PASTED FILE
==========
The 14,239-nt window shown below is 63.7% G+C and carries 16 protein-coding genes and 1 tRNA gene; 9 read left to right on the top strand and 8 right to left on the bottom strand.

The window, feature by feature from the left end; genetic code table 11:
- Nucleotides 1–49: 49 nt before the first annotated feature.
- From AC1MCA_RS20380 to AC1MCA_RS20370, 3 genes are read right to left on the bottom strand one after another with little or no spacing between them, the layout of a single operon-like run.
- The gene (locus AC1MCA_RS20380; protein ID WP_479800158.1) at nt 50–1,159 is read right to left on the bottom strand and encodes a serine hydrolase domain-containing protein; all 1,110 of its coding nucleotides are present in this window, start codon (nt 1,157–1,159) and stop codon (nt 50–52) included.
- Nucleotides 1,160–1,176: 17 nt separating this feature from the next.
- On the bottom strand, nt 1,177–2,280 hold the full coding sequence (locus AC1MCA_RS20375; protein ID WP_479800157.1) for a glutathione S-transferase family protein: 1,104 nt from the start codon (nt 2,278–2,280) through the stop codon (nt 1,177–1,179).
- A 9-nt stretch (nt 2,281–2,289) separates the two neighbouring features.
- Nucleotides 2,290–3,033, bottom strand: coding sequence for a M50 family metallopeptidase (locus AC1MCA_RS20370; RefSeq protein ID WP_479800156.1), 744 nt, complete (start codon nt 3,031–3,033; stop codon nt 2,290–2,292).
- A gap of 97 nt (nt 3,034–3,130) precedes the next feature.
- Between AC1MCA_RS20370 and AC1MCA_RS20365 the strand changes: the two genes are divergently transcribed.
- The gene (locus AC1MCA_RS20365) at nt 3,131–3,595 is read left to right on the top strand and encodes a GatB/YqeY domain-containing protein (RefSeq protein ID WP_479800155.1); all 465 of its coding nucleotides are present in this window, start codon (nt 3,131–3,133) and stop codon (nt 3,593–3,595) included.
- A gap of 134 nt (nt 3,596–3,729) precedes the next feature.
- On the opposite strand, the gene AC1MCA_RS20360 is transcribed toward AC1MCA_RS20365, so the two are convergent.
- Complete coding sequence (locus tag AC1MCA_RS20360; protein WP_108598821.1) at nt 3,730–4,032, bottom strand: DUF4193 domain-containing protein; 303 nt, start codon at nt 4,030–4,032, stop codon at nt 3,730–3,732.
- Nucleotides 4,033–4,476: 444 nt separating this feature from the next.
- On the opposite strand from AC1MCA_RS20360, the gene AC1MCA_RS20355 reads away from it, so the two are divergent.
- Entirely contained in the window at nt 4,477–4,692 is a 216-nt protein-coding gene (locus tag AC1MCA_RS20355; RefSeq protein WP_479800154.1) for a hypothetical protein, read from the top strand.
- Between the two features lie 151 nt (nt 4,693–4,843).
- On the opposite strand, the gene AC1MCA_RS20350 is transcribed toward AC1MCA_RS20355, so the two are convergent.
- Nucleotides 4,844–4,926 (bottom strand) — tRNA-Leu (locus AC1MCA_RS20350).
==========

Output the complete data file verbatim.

The 14,239-nt window shown below is 63.7% G+C and carries 16 protein-coding genes and 1 tRNA gene; 9 read left to right on the top strand and 8 right to left on the bottom strand.

The window, feature by feature from the left end; genetic code table 11:
- Nucleotides 1–49: 49 nt before the first annotated feature.
- From AC1MCA_RS20380 to AC1MCA_RS20370, 3 genes are read right to left on the bottom strand one after another with little or no spacing between them, the layout of a single operon-like run.
- The gene (locus AC1MCA_RS20380; protein ID WP_479800158.1) at nt 50–1,159 is read right to left on the bottom strand and encodes a serine hydrolase domain-containing protein; all 1,110 of its coding nucleotides are present in this window, start codon (nt 1,157–1,159) and stop codon (nt 50–52) included.
- Nucleotides 1,160–1,176: 17 nt separating this feature from the next.
- On the bottom strand, nt 1,177–2,280 hold the full coding sequence (locus AC1MCA_RS20375; protein ID WP_479800157.1) for a glutathione S-transferase family protein: 1,104 nt from the start codon (nt 2,278–2,280) through the stop codon (nt 1,177–1,179).
- A 9-nt stretch (nt 2,281–2,289) separates the two neighbouring features.
- Nucleotides 2,290–3,033, bottom strand: coding sequence for a M50 family metallopeptidase (locus AC1MCA_RS20370; RefSeq protein ID WP_479800156.1), 744 nt, complete (start codon nt 3,031–3,033; stop codon nt 2,290–2,292).
- A gap of 97 nt (nt 3,034–3,130) precedes the next feature.
- Between AC1MCA_RS20370 and AC1MCA_RS20365 the strand changes: the two genes are divergently transcribed.
- The gene (locus AC1MCA_RS20365) at nt 3,131–3,595 is read left to right on the top strand and encodes a GatB/YqeY domain-containing protein (RefSeq protein ID WP_479800155.1); all 465 of its coding nucleotides are present in this window, start codon (nt 3,131–3,133) and stop codon (nt 3,593–3,595) included.
- A gap of 134 nt (nt 3,596–3,729) precedes the next feature.
- On the opposite strand, the gene AC1MCA_RS20360 is transcribed toward AC1MCA_RS20365, so the two are convergent.
- Complete coding sequence (locus tag AC1MCA_RS20360; protein WP_108598821.1) at nt 3,730–4,032, bottom strand: DUF4193 domain-containing protein; 303 nt, start codon at nt 4,030–4,032, stop codon at nt 3,730–3,732.
- Nucleotides 4,033–4,476: 444 nt separating this feature from the next.
- On the opposite strand from AC1MCA_RS20360, the gene AC1MCA_RS20355 reads away from it, so the two are divergent.
- Entirely contained in the window at nt 4,477–4,692 is a 216-nt protein-coding gene (locus tag AC1MCA_RS20355; RefSeq protein WP_479800154.1) for a hypothetical protein, read from the top strand.
- Between the two features lie 151 nt (nt 4,693–4,843).
- On the opposite strand, the gene AC1MCA_RS20350 is transcribed toward AC1MCA_RS20355, so the two are convergent.
- Nucleotides 4,844–4,926 (bottom strand) — tRNA-Leu (locus AC1MCA_RS20350).